I was ripped off in a very similar manner back in 1996 (sold a watch through Watchnet to a gentleman in Dallas who sent me a counterfeit cashier's check and phony details in return... case was pursued as vigorously as this one was, but never solved), so this was a particularly gripping read for me.

The details of my own experience were so similar to the ones that are recounted here, I almost felt as though I was living through it again... though this time, I got the vicarious thrill and satisfaction of seeing the m_____f_____ brought to justice. This is the sort of thing the keeps me coming back to MeFi.

btw, I also posted similar warnings on the boards when this happened to me, and also encountered the odd skeptical reply. I wasn't soliciting money or anything, so I was mystified as to what they thought my angle was, but people will always be cynical a___, ahem, I mean people, I guess.
posted by psmealey at 3:34 PM on December 12, 2002


I'll confirm the availability of 40Mb drives in the late 80s
Those must have cost a fortune. In the late 80's I was convinced I would never be able to own a computer, I remained convinced of this until the middle 90's even.
posted by thirteen at 3:38 PM on December 12, 2002


Wow, mathowie, that's exactly what the Internet needs, some AngryMobJustice to scare the bejeezus out of all those do-badders. In fact, the logo and tagline scares the bejeezus out of me. Does anything like this already exist on the Internet? An Internet Justice League made up of bloggers?
posted by jacknose at 3:42 PM on December 12, 2002


Sargeant Knapp informed me he loved this kind of thing, even had a UPS and Fedex uniform ready.

Kinky.
posted by i_cola at 3:44 PM on December 12, 2002


Here's a mockup of the logo I made for it.

It's a shame you didn't go through with it. You could have sued HBO for copyright infringement.
posted by crunchland at 3:55 PM on December 12, 2002


[self link warning]
This is long, so I'll link to the story on my site. My own "messing with scammer" story. The deal is, after I was totally convinced it was a scam and after screwing with him as much as I could, it turned out it wasn't his fault at all. Oops.
posted by y6y6y6 at 4:09 PM on December 12, 2002


y6y6y6...your story is interesting! But are you sure it wasn't his fault? Because why would he send you a blanket by mistake? That sounds fishy... Methinks strange things are afoot at the Circle K.
posted by GaelFC at 4:41 PM on December 12, 2002


crunchland, it was made with a wacky sopranos font from one of the many free font sites. So I might have gotten whacked. Oh well.
posted by mathowie at 4:44 PM on December 12, 2002


what i find most interesting (mostly because it happened to me two weeks ago too) is that the police were not prepared to move quickly, even when provided with all of the information. i recently had credit card information stolen virtually, and provided the police with the name and address where the stolen goods were being shipped. two weeks later, they have still not acted on this at all.
posted by judith at 4:47 PM on December 12, 2002


MrMoonPie - hadn't heard about that, but I'd love to read about it. Ouch, can't say I approve, but it's still pretty interesting! Unfortunately, searching google for 'short-wave radio' and 'mail bomb' comes up with pretty much what you'd expect...
posted by GriffX at 4:47 PM on December 12, 2002


"But are you sure it wasn't his fault?"

That's the weird thing. It has to be somehow. I just can't figure how. And with all the shipping costs I ended up coming out ahead. And if I hadn't been honest and sent the blanket back he would have been screwed.

The part I just totally can't get is how the post office could mess up *both* deliveries. Both took over a month to get to me, but they were sent priority. Should be 3-5 days max. Maybe it was some sort of prank where he faked the postmarks on the boxes, but I still would have come out ahead in the end.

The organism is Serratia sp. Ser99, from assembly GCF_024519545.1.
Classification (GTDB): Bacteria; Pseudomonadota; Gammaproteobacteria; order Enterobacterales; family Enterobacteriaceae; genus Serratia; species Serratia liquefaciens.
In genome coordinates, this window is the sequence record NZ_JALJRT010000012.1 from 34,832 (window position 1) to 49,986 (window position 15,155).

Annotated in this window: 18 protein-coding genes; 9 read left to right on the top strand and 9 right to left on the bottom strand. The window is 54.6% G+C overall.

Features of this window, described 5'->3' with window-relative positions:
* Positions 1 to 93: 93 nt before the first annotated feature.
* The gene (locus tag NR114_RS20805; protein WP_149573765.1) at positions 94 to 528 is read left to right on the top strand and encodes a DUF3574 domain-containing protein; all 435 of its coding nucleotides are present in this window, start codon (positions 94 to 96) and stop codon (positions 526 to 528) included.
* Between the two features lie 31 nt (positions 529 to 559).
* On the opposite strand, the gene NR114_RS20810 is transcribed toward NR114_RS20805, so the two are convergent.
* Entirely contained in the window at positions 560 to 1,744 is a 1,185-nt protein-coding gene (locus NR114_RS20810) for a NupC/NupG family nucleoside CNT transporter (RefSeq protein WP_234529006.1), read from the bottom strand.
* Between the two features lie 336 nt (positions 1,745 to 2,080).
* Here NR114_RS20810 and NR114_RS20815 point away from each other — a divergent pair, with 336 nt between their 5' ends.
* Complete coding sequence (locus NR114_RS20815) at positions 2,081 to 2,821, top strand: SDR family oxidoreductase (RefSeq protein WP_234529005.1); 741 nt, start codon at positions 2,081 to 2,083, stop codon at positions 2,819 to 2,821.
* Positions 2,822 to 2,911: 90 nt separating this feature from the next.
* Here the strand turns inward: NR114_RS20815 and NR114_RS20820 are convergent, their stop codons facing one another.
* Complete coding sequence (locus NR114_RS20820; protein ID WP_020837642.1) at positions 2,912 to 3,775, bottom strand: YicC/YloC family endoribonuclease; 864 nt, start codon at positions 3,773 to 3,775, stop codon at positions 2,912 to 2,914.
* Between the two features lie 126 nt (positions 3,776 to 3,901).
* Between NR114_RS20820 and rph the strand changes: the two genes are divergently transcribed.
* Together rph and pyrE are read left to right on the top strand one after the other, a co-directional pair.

And I left out most of the worst emails. I was a total ass to the guy. Oops.
posted by y6y6y6 at 5:24 PM on December 12, 2002


You? An ass? I find that very hard to believe.
posted by crunchland at 5:42 PM on December 12, 2002




A good read. Thanks, LimePi.
posted by emf at 6:35 PM on December 12, 2002


Ebay warns very strongly against selling "off-site" to buyers who ask you to cancel a running auction to sell directly to them. If this guy had paid attention to that warning, he might not have been scammed, since it sounds like the crook's MO involves always offering to buy off-Ebay.

This is not to say that winning bidders don't sometimes scam, though. Of course they do. But still...
posted by litlnemo at 7:04 PM on December 12, 2002


A friend recently had an eBay purchase gone wrong.

She bought a rare book. It arrived, but was in MUCH worse condition than promised. She asked for her money back, the seller agreed, she sent it back. But (her mistake) she did not insure the book or require a signature.

The seller claims to have never received it and will not refund her money. BUT, shortly after she would have received the book back, the same seller put up the same title on eBay again, and the description of the condition made it pretty clear it was either the same book or an identical twin of this same rare book. She gave my friend a long convoluted explanation of how she happened to come across the exact same book, and man, does it sound fishy.
posted by GaelFC at 8:08 PM on December 12, 2002


I'm confused about how a Mac user is somehow more virulent than a PC user. Is there some obvious humor here that I'm missing?
posted by thanotopsis at 8:27 AM on December 13, 2002


More virulent: perhaps
More masochistic: certainly
posted by octavius at 9:32 AM on December 13, 2002


Covered in ChiTrib.
posted by dhartung at 10:19 AM on December 13, 2002


I used to E-bay a lot until I got ripped off on a Mulholland Drive DVD. Apparently the guy had put it to quite a few people for $25 and less before they put a stop to it.
posted by oh posey at 10:21 AM on December 13, 2002


Thanks, LimePi. Glad to know my memory isn't completely shot.
mmmm, MoonPie and LimePi.....
posted by MrMoonPie at 10:38 AM on December 13, 2002


it seems the AP has picked up the story
posted by dolface at 5:00 PM on December 14, 2002


And the New York Times, too.
posted by mattpfeff at 9:01 AM on December 19, 2002